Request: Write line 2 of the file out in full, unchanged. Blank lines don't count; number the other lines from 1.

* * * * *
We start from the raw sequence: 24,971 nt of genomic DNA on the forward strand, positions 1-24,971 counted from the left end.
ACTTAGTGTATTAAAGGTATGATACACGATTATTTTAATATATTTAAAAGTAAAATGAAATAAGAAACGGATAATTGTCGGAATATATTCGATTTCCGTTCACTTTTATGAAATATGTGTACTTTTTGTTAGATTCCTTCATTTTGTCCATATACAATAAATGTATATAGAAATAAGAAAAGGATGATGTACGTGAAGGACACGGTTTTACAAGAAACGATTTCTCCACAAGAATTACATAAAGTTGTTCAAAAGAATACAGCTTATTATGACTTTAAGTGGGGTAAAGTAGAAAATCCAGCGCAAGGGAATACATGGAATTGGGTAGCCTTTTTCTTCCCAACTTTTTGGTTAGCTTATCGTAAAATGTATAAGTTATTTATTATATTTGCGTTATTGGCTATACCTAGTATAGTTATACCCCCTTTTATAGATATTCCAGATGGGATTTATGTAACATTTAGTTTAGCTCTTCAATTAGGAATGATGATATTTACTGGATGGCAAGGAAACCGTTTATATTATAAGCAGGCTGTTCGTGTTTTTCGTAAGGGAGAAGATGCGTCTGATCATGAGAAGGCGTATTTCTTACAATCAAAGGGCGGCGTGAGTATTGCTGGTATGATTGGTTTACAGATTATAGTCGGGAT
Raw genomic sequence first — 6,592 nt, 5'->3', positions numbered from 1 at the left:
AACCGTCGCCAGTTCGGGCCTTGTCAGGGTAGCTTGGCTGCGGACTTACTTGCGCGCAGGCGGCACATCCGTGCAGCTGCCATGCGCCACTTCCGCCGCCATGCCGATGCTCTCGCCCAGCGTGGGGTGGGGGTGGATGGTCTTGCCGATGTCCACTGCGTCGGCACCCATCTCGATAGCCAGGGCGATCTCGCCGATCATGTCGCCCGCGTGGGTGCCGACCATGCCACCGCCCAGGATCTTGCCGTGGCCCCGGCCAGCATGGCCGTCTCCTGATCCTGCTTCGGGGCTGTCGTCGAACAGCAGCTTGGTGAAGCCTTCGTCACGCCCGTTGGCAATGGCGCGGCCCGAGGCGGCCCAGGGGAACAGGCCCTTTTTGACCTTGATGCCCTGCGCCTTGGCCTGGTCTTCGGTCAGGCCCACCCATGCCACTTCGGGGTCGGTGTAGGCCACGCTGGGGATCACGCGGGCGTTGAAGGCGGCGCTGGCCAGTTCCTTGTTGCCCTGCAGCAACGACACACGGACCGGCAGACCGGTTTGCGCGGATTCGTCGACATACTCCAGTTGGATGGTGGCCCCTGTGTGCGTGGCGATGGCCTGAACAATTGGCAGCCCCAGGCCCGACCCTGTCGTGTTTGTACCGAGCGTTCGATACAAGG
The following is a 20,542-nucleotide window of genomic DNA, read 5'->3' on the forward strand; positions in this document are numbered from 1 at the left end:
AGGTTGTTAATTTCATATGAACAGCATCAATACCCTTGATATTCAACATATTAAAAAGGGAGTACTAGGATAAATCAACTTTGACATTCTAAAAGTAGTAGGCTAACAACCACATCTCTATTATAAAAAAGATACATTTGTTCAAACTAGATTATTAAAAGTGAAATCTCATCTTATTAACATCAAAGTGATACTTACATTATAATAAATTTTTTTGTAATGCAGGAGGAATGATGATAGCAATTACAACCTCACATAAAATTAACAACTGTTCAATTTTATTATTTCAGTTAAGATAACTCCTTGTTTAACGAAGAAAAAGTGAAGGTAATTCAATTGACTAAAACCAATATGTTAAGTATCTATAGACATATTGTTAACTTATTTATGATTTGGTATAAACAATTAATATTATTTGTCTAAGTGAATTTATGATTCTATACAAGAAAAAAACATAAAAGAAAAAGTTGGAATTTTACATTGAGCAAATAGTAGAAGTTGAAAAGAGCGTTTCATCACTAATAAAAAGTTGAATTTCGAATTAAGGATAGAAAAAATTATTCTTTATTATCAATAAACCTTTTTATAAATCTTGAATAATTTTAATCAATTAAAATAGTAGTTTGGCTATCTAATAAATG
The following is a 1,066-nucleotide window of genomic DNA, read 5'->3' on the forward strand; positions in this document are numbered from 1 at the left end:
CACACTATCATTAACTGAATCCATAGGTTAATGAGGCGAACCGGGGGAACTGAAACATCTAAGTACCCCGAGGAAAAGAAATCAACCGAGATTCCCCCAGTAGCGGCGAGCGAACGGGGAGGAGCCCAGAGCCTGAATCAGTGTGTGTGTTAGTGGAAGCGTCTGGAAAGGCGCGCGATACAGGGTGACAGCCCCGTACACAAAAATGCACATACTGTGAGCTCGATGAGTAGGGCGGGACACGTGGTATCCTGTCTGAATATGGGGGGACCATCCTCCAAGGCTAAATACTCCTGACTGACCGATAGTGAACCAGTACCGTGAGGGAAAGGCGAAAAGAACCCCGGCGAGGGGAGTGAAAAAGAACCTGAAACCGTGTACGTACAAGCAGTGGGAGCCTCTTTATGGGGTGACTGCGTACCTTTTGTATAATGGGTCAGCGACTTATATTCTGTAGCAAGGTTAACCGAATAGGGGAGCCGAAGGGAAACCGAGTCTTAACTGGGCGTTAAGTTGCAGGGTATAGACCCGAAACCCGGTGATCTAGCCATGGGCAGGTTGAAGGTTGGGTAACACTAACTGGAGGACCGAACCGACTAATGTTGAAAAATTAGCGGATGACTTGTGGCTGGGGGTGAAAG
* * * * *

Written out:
ACTTAGTGTATTAAAGGTATGATACACGATTATTTTAATATATTTAAAAGTAAAATGAAATAAGAAACGGATAATTGTCGGAATATATTCGATTTCCGTTCACTTTTATGAAATATGTGTACTTTTTGTTAGATTCCTTCATTTTGTCCATATACAATAAATGTATATAGAAATAAGAAAAGGATGATGTACGTGAAGGACACGGTTTTACAAGAAACGATTTCTCCACAAGAATTACATAAAGTTGTTCAAAAGAATACAGCTTATTATGACTTTAAGTGGGGTAAAGTAGAAAATCCAGCGCAAGGGAATACATGGAATTGGGTAGCCTTTTTCTTCCCAACTTTTTGGTTAGCTTATCGTAAAATGTATAAGTTATTTATTATATTTGCGTTATTGGCTATACCTAGTATAGTTATACCCCCTTTTATAGATATTCCAGATGGGATTTATGTAACATTTAGTTTAGCTCTTCAATTAGGAATGATGATATTTACTGGATGGCAAGGAAACCGTTTATATTATAAGCAGGCTGTTCGTGTTTTTCGTAAGGGAGAAGATGCGTCTGATCATGAGAAGGCGTATTTCTTACAATCAAAGGGCGGCGTGAGTATTGCTGGTATGATTGGTTTACAGATTATAGTCGGGAT